Finish raw edges. Fold casing up with
seam edge facing down. Press.
Cut elastic to waist measurement plus
2.5cm, thread through & secure with safety pin before trying on
When adjusted, securely stitch ends of
Slip stitch opening.
Check fullness is even all the way
around then topstitch through casing & elastic along side seams
to prevent elastic from twisting.
To finish hem turn raw edge by 6mm,
press then turn up a 2.5cm hem. Stitch & press
You now have your finished shorts :)
To read more from Nicky please head over to her blog SewandSnip!
Wild from Sirdar
Posted in Projects on Wednesday the 11th January 2017 by Annette
looks like the name suggests. For me it is the most exciting textured yarn I have seen in some time. Take a look at the colours they are simply stunning.
I class myself as a compulsive knitter and I love knitting in mainly DK and Aran yarns, working in textured, cabled and lace stitches. However I do like something 'easy' on the go. This I class as my 'watching TV' knitting - which is watching TV and occasionally glancing down at the knitting. Wild fits the bill perfectly and on running my fingers along the length of the yarn I know this will be a dream to knit. It is worked on 8mm needles so although a little thicker than chunky it doesn't exactly fit in the super chunky category. The range of Knitting Patterns
for this yarn is pretty good, they include ladies and childrens designs plus accessories and even some designs for the home not forgetting the cuddly Husky toy
(which is mine and Vicki's favourite!)
Two patterns really appealed to me, 7970
which is a longline cardigan, either round neck or V neck, coming in sizes 24 to 46 chest or 7968
which is a kimono style wrapover cardigan with a belt, again in the same brilliant size range...
I eventually decided on 7970 for 3 reasons. First, I really love the straight style of this and may knit it a little longer. Second I have some fab buttons in mind and third I fancy knitting the little snood. This takes just one ball and incidentally the pattern comes on the back of the ball band. I think this will give an alternative look to this cardi.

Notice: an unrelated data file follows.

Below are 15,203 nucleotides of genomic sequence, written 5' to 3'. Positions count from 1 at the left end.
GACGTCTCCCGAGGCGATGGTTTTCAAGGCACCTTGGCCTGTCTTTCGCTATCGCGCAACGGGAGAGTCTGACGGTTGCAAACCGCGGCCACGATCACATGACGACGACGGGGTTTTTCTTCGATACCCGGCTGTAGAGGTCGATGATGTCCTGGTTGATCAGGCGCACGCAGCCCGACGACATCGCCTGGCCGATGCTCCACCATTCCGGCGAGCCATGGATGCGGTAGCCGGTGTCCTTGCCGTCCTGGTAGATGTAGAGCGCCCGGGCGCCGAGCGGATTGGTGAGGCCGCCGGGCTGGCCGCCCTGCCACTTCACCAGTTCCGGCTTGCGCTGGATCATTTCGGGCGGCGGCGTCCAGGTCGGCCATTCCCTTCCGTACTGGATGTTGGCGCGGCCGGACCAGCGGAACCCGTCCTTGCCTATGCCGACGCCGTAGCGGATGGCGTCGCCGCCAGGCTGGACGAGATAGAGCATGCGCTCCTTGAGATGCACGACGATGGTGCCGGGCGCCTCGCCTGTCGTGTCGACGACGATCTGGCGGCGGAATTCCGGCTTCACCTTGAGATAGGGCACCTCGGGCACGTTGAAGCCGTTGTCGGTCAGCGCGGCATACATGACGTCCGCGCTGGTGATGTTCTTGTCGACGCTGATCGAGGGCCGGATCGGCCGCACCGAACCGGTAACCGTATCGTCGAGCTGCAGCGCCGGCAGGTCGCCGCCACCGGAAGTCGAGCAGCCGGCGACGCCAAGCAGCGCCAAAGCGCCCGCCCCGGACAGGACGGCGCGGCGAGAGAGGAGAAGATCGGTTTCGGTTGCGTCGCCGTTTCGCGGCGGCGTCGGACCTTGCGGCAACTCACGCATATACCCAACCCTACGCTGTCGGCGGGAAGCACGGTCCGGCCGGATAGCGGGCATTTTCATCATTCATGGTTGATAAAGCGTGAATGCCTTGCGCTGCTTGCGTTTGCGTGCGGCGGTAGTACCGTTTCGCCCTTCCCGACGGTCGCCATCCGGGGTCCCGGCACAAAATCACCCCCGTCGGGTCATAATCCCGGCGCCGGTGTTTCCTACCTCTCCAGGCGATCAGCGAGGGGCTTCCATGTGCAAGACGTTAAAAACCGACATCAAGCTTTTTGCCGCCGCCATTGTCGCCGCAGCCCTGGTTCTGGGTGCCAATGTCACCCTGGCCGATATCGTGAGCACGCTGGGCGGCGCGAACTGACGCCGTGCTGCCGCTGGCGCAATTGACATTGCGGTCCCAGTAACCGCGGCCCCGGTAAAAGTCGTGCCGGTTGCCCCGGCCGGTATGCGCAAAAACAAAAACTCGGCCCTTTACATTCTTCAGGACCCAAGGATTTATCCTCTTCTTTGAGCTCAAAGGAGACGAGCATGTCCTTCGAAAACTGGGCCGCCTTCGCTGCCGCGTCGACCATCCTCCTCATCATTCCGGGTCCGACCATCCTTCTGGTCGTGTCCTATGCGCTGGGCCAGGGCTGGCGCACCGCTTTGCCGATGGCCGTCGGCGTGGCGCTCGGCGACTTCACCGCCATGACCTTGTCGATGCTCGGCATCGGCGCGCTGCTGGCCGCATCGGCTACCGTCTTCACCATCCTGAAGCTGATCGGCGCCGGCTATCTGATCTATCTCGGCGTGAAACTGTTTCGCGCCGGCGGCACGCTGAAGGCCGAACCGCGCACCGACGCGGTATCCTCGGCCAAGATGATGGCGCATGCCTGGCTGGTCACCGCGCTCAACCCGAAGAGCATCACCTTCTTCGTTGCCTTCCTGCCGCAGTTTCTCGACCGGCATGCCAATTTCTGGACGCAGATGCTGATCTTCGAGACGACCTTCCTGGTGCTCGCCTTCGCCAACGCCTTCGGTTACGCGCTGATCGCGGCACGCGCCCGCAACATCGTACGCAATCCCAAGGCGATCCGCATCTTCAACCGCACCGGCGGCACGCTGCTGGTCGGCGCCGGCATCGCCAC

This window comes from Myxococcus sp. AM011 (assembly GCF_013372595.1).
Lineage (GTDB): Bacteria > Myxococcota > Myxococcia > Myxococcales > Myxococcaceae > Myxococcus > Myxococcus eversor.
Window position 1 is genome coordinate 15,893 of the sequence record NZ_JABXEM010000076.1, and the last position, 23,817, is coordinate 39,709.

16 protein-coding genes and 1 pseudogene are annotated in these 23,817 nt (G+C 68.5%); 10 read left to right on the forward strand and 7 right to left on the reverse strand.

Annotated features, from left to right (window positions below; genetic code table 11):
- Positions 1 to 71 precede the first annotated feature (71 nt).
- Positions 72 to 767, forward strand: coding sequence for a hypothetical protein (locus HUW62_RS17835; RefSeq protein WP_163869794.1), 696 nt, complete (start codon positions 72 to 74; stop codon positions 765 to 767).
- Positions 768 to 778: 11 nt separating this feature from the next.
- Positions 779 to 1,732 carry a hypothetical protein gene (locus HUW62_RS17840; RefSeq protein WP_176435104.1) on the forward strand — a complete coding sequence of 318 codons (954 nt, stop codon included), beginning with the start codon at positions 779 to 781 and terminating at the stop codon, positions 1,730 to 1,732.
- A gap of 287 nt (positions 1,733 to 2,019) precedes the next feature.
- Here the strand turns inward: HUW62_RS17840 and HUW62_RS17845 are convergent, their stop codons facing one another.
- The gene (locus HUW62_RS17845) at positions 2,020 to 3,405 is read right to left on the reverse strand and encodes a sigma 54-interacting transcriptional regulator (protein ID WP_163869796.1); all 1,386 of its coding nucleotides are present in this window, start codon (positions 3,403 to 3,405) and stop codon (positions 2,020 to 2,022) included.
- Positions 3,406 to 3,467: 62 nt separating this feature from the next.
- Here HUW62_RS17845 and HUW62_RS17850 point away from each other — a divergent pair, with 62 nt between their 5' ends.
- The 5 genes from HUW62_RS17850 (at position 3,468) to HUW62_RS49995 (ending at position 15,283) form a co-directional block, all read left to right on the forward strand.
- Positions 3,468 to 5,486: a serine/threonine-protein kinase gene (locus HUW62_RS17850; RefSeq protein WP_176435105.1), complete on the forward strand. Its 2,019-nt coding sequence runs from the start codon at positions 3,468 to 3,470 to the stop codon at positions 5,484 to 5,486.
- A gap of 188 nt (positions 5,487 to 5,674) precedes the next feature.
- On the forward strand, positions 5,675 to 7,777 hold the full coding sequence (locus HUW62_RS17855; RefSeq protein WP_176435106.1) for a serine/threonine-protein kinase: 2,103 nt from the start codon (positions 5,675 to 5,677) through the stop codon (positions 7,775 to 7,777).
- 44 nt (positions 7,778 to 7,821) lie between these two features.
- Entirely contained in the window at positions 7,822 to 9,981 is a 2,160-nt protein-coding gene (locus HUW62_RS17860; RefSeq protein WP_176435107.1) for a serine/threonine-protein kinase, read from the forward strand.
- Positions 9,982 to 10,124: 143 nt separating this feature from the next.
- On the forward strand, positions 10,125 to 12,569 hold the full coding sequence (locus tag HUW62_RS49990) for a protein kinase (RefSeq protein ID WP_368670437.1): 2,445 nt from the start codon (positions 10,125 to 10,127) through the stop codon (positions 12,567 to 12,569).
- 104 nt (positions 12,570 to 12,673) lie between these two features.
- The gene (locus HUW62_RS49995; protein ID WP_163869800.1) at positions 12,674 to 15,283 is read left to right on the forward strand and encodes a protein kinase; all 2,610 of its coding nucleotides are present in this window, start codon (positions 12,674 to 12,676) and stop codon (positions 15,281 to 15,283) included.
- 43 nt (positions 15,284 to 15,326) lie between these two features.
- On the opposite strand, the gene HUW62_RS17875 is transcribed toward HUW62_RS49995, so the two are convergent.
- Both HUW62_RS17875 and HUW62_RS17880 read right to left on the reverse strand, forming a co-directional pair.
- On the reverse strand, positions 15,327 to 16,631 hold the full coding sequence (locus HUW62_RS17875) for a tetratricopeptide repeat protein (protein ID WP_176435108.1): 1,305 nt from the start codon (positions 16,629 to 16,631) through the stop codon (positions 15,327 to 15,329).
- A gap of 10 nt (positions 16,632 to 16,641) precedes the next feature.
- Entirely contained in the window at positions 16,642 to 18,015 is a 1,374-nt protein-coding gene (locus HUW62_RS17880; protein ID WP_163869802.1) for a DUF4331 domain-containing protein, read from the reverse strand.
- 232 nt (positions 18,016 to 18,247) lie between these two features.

I am a size 12 so have decided to knit the 36/38 which actually measures 40". A lot of knitters take too much notice of the 'actual measurement' usually saying something like "that will be too big for me so I'll do a size less than that". My rule is - if you like the fit of the model's garment on the pattern cover then go off the chest/bust measurement. The excess is for ease of movement but if you want it to be very fitted then go off the actual measurements. Remember it is the garment on the pattern and how it fits that model that appealed to you in the first place!
So here is the start of my knitting...
I'll keep you updated and thanks for reading.
Posted in Projects on Tuesday the 10th January 2017 by Vicki Ormerod
Perfect for a gift or simply to
co-ordinate an outfit. Here is a quick make using Simplicity Sewing Pattern 8180.
0.90m Cotton Lawn Fabric (Pre washed & pressed)
0.70m Lightweight Fusible Interfacing
Matching Sewing Thread
With sewing getting the straight of
grain correct is an important aspect as it allows a the garment to
hang correctly. As I was using a woven fabric I used the tear method
to find the thread going across the fabric.
To do this make a small cut through
selvage edge, then grip both sides of fabric firmly & pull
Iron the pattern pieces to ensure there
are no wrinkles distorting the shape. The tie consists of two
pieces. Lay these following the grainline & secure in place. I
have used a mixture of pins & weights to prevent pattern moving.
Do the same with the 2 interfacing
Use hand basting to transfer fold lines
& markings to fabric.
Join the two sections together at
centre, matching the dots, press seam open.
Apply interfacing, overlapping at
centre, making sure that it is placed between the two fold lines you
Fold ends along foldlines (right sides
together). Secure & stitch.
Trim seam & corner then turn out
the right way. Press.
Now fold tie right sides
together, matching notches, pin and stitch long edges together.
Turn tie right side out and press.
Hand basting can now be removed. As an
added extra why not add a strip of ribbon to back to provide a tie
stay for narrow end to be threaded through.
For the matching pocket Hankie cut a
square of fabric measuring 26cm.
To neaten edges turn a narrow fold to
wrong side & stitch close to edge.
Then trim close to stitch line. Repeat
this on all 4 sides.
Finally turn each edge over again,
stitch and press.
Now you have the perfect matching pair.
To read more from Nicky please head over to her blog SewandSnip!
Posted in Projects on Wednesday the 22nd June 2016 by Vicki Ormerod
Ive been on a roll sewing dresses recently! You may have seen my blog post last week where I made a dress
for a wedding. Well since then I had another excuse to make a dress for myself...oh yeah! Im very good at coming up with excuses to make dresses haha! This time round is was my husband Richard's brother's birthday. He lives in London so his girlfriend arranged for us and a group of his friends to get together to celebrate.